what their cash outflows are.
The next thing is to establish some written short-term and long-term financial goals. That gives us the platform to design a prudent financial plan.
DUNAGAN: After the carnage of the last three years, people should sit down with their advisors, find out where they are, and reassess their strategy. So, if they were saving $100 or $200 a month in their 529 plan for their children’s college education and it took some hits, is that amount enough? Investors should look at their stock portfolios, instead of holding on to investments and waiting for them to come back. Decide where you can get the most value right now.
BRYANT: The first thing is to understand that gone are the days where you could buy a stock or a mutual fund and hold it forever because it would perform nicely. It’s also important to rebalance your portfolio quarterly to get your asset allocation back to normal.
Second, I think before you ever buy a mutual fund or a stock, you should know what your exit strategy is, a strategy that is comfortable for you in terms of taking some profit.
CREUZOT: You shouldn’t invest in anything if you don’t understand it. You’ve got to take some responsibility, do some reading, and learn on your own.
WILLIAMS: Investors should also re-evaluate
how much debt they are in. If they have an exorbitant amount of debt, then I don’t think they should be investing until the debt has been reduced.
Also, they need to evaluate how much liquid assets they have for emergencies. If there isn’t at least three-to-six-months worth of emergency money sitting in an account, then they’re just shooting themselves in the foot. People need to look at their disability coverage. What would happen to them in the event that they are injured? Many people think that they have coverage at work and they don’t. These things are paramount and should be considered before a person decides to invest.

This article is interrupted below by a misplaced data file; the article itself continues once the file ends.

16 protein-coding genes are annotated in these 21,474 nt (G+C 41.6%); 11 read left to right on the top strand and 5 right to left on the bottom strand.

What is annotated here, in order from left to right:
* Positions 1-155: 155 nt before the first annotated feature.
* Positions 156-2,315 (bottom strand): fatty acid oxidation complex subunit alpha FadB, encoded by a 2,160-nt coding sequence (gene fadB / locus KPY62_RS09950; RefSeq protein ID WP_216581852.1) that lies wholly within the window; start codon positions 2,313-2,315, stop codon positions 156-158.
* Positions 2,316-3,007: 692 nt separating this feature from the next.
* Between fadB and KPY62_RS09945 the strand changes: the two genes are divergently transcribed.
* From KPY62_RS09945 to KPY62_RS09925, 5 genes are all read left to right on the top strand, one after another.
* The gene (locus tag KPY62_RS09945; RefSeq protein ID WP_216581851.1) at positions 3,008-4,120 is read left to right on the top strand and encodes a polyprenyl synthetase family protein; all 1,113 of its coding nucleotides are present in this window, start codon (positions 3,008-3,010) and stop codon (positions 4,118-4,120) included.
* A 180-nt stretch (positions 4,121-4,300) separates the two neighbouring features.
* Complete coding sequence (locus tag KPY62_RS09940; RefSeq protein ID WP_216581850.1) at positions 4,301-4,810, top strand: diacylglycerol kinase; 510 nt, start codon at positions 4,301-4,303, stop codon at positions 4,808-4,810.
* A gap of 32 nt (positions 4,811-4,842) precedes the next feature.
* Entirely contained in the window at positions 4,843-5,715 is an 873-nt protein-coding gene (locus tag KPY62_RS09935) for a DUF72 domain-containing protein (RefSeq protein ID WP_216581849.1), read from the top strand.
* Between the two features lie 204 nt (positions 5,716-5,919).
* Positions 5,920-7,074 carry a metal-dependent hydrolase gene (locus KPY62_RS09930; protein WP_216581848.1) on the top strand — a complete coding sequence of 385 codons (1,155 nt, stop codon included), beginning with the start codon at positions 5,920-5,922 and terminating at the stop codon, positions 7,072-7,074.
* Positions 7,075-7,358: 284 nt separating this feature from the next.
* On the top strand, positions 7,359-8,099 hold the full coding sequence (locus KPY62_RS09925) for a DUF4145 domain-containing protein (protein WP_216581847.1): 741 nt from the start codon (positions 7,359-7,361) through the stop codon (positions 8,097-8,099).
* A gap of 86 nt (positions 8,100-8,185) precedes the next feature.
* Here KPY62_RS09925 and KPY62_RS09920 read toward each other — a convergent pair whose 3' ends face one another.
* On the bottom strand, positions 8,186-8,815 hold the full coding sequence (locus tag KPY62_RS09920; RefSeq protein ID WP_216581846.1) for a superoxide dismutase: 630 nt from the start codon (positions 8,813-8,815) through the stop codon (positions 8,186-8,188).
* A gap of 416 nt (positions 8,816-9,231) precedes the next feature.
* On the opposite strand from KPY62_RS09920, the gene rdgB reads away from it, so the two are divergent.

B.E: Are there any tax strategies related to the current tax proposal by President George W. Bush that you are recommending to your clients?
DUNAGAN: One of the things people should take advantage of is the catch-up rule for 401(k)s. [The government has] increased the amount people over 50 can contribute over time, and I think it’s a good thing to contribute more if you haven’t fully funded your tax-deferred retirement plan yet.
CREUZOT: People should consider increasing the amounts they place into tax-deferred accounts. Even those who are under 50 should look at their deferral percentages to make sure they keep pace with the additional monies that they can legally defer due to changes in tax law.
CLARK: With the possible elimination of the tax on dividends, investors may want to adjust their portfolios to include companies that are offering dividends, particularly if they are conservative investors.
WILLIAMS: And as it applies to single individuals who earn incomes of less than $25,000, they can get a return of contribution credit for elective deferrals and their IRAs. That’s very important